Brian Preston-Campbell

Everyone in the industry I’ve met over the last two decades seems to have a food styling story to tell. Some mention ridiculous and occasionally dangerous techniques employed by impulsive and misguided individuals. I’ve been regaled with numerous tales of an infamous 1980s ice cream food stylist who everyone hired because of her skills, yet secretly feared because of her demeanor. And of course there are the divas with seemingly endless demands, messy artists who can trash a studio in the first ten minutes of the prep day and only make it worse as the shoot progresses, and the new stylists on the scene that seem to get all the hottest bookings until they burn out after a year or two and become real estate agents.

I’m happy to plead ignorance of how I fit in this strange world of professional food styling. People talk, I suppose; I just keep showing up. At the beginning of my food career, I was trained in hospitality and have always tried to please the people willing to hire me. The European instructors at my culinary school beat it into me (sometimes literally) that it was essential to work efficiently and leave the kitchen in a cleaner state than it was found. My grueling years in restaurant kitchens taught me how to work long hours on my feet and to find creative solutions to the difficult tasks thrown at me on a daily basis. The old maxim “You’re only as good as your last job” is something I try to live up to on a regular basis.


So how do I hope to present myself to clients, both current and future? I wish to be known as the guy who arrives with the skills to create the tough shots. I’ve been asked a million times over the years, “In your opinion, what’s the hardest food to style?” My response has never varied: The number 2 most difficult food to style is pizza. The absolute number 1 most difficult food to style is ice cream. Pizza has always been a personal passion of mine and I enjoy making it both at home and in the studio, and perfect pizza is challenging to create. But ice cream styling is a whole other skill set. It requires preparation, specialized tools, close attention to temperatures and timing, meticulousness bordering on the neurotic, and sometimes just having a really strong scooping arm. Midway through my styling career, I set out on my journey to develop the techniques necessary to become the 2000s version of that 1980s ice cream styling icon (without the attitude, of course).

What does that mean when I’m hired as your ice cream food stylist? Like any other shoot: It starts in pre-production — we’ll discuss your shot list and I’ll need to determine how much product will be necessary and when it should arrive at the studio. Based on this estimate, I’ll recommend how many freezers will ideally be needed to hold both the product, as well as the styled items. Any of the other essential details will be discussed well in advance (studio temperature is high on that list), so I can ensure there will be as few surprises as possible during the shoot.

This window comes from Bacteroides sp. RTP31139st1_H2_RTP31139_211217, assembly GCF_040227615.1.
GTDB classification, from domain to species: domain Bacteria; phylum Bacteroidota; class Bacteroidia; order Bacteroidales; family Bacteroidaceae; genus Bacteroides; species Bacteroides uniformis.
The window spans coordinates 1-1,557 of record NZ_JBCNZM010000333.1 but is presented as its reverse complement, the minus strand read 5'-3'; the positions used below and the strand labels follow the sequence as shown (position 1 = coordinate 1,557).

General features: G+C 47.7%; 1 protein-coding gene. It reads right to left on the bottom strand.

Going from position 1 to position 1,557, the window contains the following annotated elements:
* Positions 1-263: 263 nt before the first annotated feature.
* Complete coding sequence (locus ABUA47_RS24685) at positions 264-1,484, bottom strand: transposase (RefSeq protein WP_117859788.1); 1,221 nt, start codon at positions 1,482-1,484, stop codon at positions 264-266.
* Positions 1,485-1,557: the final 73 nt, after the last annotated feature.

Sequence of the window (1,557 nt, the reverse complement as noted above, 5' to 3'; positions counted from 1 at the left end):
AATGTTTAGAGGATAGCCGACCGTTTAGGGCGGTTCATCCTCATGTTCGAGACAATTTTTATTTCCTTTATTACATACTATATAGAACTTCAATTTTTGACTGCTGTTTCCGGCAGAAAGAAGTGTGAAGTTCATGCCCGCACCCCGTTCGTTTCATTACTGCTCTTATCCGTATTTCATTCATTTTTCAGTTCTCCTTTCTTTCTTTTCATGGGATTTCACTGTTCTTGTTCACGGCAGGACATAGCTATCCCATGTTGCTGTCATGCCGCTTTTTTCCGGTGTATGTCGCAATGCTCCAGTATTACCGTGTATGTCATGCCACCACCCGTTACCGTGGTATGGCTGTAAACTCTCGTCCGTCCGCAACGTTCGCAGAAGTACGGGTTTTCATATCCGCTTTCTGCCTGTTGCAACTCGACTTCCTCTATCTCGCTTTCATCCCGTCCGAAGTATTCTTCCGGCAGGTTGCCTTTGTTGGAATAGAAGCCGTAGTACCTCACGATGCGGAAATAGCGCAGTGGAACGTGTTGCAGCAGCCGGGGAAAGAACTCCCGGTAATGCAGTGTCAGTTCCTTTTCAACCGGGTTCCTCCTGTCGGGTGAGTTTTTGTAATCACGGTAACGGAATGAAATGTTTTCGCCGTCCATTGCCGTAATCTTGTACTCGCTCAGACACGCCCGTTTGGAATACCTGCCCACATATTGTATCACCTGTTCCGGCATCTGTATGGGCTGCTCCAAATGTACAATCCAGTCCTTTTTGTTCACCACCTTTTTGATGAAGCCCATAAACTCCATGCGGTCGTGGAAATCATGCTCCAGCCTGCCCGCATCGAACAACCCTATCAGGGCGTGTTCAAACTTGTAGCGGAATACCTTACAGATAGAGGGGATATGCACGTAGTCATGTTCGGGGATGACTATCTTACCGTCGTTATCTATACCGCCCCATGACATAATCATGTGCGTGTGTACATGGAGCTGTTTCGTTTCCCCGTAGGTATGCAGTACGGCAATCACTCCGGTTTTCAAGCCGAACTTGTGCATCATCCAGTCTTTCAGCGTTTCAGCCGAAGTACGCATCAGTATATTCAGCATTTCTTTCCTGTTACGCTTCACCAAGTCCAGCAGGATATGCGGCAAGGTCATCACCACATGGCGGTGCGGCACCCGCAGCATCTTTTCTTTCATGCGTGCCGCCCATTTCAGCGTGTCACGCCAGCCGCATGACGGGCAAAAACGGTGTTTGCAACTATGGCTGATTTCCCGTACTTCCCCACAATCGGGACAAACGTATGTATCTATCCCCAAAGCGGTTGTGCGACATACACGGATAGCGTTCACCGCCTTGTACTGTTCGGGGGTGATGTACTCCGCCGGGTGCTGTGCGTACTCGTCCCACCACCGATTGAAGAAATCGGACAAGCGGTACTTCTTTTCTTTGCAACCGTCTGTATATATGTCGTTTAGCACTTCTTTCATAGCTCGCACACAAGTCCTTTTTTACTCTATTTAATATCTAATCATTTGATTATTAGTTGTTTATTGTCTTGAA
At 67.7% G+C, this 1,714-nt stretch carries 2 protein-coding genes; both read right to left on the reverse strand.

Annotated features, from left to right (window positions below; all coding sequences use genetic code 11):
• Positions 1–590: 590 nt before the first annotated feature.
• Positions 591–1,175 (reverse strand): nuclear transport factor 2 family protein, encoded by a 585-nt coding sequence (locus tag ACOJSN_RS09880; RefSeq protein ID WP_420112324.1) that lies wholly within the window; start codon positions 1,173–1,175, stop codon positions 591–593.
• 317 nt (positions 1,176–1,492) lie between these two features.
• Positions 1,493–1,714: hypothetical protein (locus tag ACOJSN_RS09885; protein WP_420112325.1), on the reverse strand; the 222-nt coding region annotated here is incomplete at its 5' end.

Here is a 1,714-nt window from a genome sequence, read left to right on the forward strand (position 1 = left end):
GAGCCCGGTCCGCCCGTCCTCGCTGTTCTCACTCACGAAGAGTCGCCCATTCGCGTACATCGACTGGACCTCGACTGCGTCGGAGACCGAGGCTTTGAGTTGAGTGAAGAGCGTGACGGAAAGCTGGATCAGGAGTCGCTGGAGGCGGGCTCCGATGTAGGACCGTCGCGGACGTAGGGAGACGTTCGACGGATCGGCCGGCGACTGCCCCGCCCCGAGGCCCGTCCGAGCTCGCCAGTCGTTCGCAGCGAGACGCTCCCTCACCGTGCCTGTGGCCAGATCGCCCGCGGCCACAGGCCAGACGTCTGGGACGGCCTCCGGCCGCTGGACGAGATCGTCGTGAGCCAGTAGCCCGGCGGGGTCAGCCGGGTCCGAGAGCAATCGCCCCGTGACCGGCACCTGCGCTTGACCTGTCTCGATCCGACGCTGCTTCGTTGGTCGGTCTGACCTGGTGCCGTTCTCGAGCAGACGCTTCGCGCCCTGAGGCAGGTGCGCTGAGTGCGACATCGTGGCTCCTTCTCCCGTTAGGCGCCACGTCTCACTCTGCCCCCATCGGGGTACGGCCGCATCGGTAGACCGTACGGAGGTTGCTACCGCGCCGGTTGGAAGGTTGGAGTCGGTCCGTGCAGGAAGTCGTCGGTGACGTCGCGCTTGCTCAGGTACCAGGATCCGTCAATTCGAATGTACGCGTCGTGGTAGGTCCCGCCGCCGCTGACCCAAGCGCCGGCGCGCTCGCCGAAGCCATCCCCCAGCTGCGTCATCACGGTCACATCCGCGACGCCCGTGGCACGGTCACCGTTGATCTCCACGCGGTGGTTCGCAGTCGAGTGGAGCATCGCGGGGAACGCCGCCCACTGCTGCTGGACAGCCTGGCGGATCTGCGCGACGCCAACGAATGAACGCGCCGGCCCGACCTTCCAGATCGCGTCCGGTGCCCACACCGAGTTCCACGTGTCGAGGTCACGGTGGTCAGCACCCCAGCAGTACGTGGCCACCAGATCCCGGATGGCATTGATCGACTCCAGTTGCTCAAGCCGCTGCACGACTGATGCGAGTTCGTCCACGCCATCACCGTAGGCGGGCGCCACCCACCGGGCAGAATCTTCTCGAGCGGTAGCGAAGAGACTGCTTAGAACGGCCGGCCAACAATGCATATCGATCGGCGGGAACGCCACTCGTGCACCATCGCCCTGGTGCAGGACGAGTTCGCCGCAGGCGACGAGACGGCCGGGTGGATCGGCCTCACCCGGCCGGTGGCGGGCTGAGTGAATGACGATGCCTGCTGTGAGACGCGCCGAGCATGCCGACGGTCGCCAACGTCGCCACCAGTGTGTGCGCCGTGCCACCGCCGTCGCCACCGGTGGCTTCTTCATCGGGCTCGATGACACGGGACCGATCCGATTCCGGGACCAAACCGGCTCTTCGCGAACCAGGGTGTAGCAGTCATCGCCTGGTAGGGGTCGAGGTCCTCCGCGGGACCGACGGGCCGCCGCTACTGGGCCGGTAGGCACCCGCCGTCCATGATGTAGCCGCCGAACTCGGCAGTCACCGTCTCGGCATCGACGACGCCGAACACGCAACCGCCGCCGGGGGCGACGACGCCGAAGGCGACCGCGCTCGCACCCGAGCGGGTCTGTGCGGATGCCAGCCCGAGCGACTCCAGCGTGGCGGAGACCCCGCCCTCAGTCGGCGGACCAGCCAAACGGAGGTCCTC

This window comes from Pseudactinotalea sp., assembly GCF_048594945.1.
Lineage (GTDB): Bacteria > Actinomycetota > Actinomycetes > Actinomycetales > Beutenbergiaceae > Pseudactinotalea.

Prep days for scooped ice cream are absolutely necessary, as I will roll up to the studio armed with multiple temperature probes for each freezer and for the internal temperatures of the ice creams themselves. Any temperatures outside of an ideal range can make it impossible to create an acceptable scoop: Too cold and the ice cream is not only too hard to scoop, but the texture of the product itself becomes compressed and hard-looking; too warm and the ice cream will melt too quickly or have a mushy-looking texture. Large format tubs of ice cream are then cut to maximize the number of perfect scoops I can take from each one. Everything is inventoried and the freezers are labeled with their contents. Ingredients are sorted, hero cones are chosen, temperatures are adjusted and re-adjusted until everything is ready to go. When the day of the shoot arrives, everything will be in place. All of the product will be ready to scoop or style, my experienced assistant(s) will have everything sorted and labeled based on the shot order, my full range of customized ice cream scoops will be laid out and ready for action.


“But, really, can’t you just make fake ice cream instead of going to all of that trouble?” Sure, I could make fake ice cream and have done so for a few very specific shoots. A scoop of “ice cream” that doesn’t melt and will take a 10 hour day of abuse on set definitely serves its purpose — if and only if the product we are shooting is not the actual ice cream. One example of this would be toppings. Syrups and sprinkles can quickly destroy a perfect scoop of real ice cream. If you’re selling syrup, I’d probably make fake ice cream for your shoot. We’d have the luxury of time and the ability to easily and quickly make duplicate scoops. Another instance would be if the shot requires a stand-in for the purposes of lighting, camera movements, or any other time-consuming factor that might come up. When everything’s in place, the hero, or real ice cream, is put in place of the stand-in. Otherwise, if my client is marketing real ice cream, I am legally bound to use their real product for the shoot. There are no shortcuts in ice cream styling.

If you have an upcoming project that involves an ice cream food stylist and you’d like to discuss the details, send me an email or give me a call. I’m always prepared to provide anything from simple advice to a formal quote. Or follow me on Instagram to see what I’m up to behind the scenes!


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